E | Wake Forest Gold logo reversed out of black background
Incorrect Logo Usage
The examples shown represent incorrect usage of the Wake Forest University logo.
A | Do not use part of the logo, such as “Wake Forest” without “University.”
B | Do not angle or rotate the logo.
C | Do not use the logo as a pattern.
D | Do not stretch, distort or alter the logo in any way.
E | Do not use a different typeface in the logo.
F | Do not use the Wake Forest University logotype without the symbol.
G | Do not use centered type with the horizontal logo.
H | Do not substitute “University” in the logo with any name or descriptor.
Incorrect Background Usage
The examples shown represent incorrect usage of the Wake Forest University logo on different backgrounds.
A | Do not use the two-color logo on any color that is blinding.
B | Do not use the white logo reversed out of pale background colors.
C | Do not use any version of the logo on top of a patterned background.
Mobile / Responsive Header Logo
This logo has been developed for use in mobile and responsive headers and navigations. No other use is currently approved. If you have questions about whether your application is acceptable, please email email@example.com.
Using the Shield Alone
The shield may be used without the “Wake Forest University” type in place of the full logo in certain situations. The shield should never be used as a pattern, or in combination with another symbol to create a new logo. On collateral pieces, the shield may be used alone as long as “Wake Forest University” appears elsewhere on the piece, preferably as the complete logo. If you have questions about whether your application is acceptable, please contact Communications and External Relations.
When using the Wake Forest University logo with another logo, such as for a co-sponsored event, observe the area of isolation for the Wake Forest logo, and center a .25″ rule between the two logos. The logos may appear side by side or stacked, depending on space restrictions. Use only the horizontal version of the Wake Forest logo.
Wake Forest University Athletics logos may be used for communications related to athletic events. Both the bold block WF and the Demon Deacon are official athletics logos. These logos are for use only with materials related to athletic events. For all other communications, use the Wake Forest logo. For graphic standards and information about the Wake Forest Athletics logos, visit wfbrandstandards.com.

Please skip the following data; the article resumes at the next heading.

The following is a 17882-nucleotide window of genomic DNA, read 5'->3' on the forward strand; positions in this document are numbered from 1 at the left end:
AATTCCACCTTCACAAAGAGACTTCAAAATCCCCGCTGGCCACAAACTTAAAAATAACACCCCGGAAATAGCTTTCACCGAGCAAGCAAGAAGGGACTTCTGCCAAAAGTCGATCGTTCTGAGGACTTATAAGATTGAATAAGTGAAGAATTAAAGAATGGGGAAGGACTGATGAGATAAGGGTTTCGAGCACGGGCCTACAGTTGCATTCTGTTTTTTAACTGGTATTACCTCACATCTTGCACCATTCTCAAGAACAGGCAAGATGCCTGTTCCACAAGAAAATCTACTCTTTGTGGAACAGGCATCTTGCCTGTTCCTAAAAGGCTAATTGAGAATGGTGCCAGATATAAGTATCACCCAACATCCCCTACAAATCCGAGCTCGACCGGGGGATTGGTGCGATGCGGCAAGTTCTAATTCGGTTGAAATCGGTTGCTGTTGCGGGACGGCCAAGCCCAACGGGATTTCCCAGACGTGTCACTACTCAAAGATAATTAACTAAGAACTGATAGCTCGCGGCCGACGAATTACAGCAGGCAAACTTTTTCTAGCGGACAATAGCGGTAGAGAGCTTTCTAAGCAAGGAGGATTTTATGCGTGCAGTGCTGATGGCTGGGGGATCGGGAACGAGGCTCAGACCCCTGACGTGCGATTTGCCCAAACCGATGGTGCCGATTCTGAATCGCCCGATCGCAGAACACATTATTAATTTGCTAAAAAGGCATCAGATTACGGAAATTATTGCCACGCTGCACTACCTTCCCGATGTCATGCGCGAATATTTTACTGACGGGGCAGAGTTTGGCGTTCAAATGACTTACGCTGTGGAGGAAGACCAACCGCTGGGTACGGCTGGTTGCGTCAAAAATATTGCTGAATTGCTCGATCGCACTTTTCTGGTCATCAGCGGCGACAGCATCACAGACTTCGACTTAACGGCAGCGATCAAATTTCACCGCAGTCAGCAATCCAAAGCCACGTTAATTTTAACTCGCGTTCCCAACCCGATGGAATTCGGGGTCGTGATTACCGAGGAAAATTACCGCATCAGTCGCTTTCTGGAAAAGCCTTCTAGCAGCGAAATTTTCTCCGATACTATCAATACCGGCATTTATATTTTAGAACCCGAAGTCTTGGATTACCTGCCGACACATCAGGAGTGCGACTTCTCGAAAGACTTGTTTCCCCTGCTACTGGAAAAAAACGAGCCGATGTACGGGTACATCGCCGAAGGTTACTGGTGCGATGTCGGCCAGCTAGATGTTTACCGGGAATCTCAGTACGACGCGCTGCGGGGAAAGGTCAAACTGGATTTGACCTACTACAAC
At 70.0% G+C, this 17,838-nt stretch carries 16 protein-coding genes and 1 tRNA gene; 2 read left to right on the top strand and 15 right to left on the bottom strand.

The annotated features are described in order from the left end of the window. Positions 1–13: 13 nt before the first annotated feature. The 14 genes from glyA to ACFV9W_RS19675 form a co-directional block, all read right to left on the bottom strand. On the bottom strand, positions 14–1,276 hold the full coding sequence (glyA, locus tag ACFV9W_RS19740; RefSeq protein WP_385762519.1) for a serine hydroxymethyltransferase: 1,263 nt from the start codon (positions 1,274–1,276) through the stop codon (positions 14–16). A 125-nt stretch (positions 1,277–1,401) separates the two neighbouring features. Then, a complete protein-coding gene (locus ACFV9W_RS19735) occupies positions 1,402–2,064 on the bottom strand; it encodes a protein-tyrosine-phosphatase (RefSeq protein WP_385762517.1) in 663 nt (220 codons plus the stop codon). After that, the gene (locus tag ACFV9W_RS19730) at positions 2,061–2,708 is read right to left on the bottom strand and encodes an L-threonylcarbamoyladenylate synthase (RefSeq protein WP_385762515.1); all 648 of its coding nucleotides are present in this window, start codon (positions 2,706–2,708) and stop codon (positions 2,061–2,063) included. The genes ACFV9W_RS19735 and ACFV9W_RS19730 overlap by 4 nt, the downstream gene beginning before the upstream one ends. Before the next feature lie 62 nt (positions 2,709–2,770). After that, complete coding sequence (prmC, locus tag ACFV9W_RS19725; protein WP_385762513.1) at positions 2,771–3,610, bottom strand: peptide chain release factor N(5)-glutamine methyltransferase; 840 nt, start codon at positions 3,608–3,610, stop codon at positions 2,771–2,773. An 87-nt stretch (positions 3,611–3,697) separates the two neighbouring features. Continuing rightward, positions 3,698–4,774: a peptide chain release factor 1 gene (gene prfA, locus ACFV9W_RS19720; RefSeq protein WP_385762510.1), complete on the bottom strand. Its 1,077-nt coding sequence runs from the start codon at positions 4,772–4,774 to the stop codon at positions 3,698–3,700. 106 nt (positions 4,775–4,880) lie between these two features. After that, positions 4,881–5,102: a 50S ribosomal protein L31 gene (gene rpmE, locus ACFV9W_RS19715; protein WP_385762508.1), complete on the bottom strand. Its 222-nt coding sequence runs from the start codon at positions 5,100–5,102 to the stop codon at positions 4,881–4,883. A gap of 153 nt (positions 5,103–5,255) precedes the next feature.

Wake Forest Baptist Medical Center
Wake Forest Baptist Medical Center is a separate entity from Wake Forest University and uses a separate logo. Do not use the Wake Forest University logo for any communication prepared for the Medical Center. For graphic standards and information about the Wake Forest Baptist Medical Center, contact Bowman Gray Campus Creative Communications.
Wake Forest University Seal
The Wake Forest University seal, designed in 1908 by William Louis Poteat and his predecessor, Charles E. Taylor, represents the rich heritage and history of our University. Inscribed with the words Pro Humanitate, it is a classic icon symbolizing our University’s vision to serve mankind through the pursuit of knowledge. The seal is to be used only for official documents and occasions. It must not be used as a casual logo or identity, a design element in recruitment materials or a decorative element. Ideally, the seal should be reproduced in Wake Forest Gold, either on an approved neutral background color or on black. The seal may also be embossed, foil-stamped or used as a watermark. If necessary, the black version of the seal may be used on an approved Neutral Palette color.
Uses for the seal include:
Official legal documents
Convocation and Commencement documents
Honor society documents
The official catalog
Board of Trustee resolutions
University stationery watermark
The seal illustrations shown here are watermarked as examples only and are not intended or authorized for any use. To request prepared digital art of the Wake Forest University seal, please contact Reynolda Campus Communications and External Relations.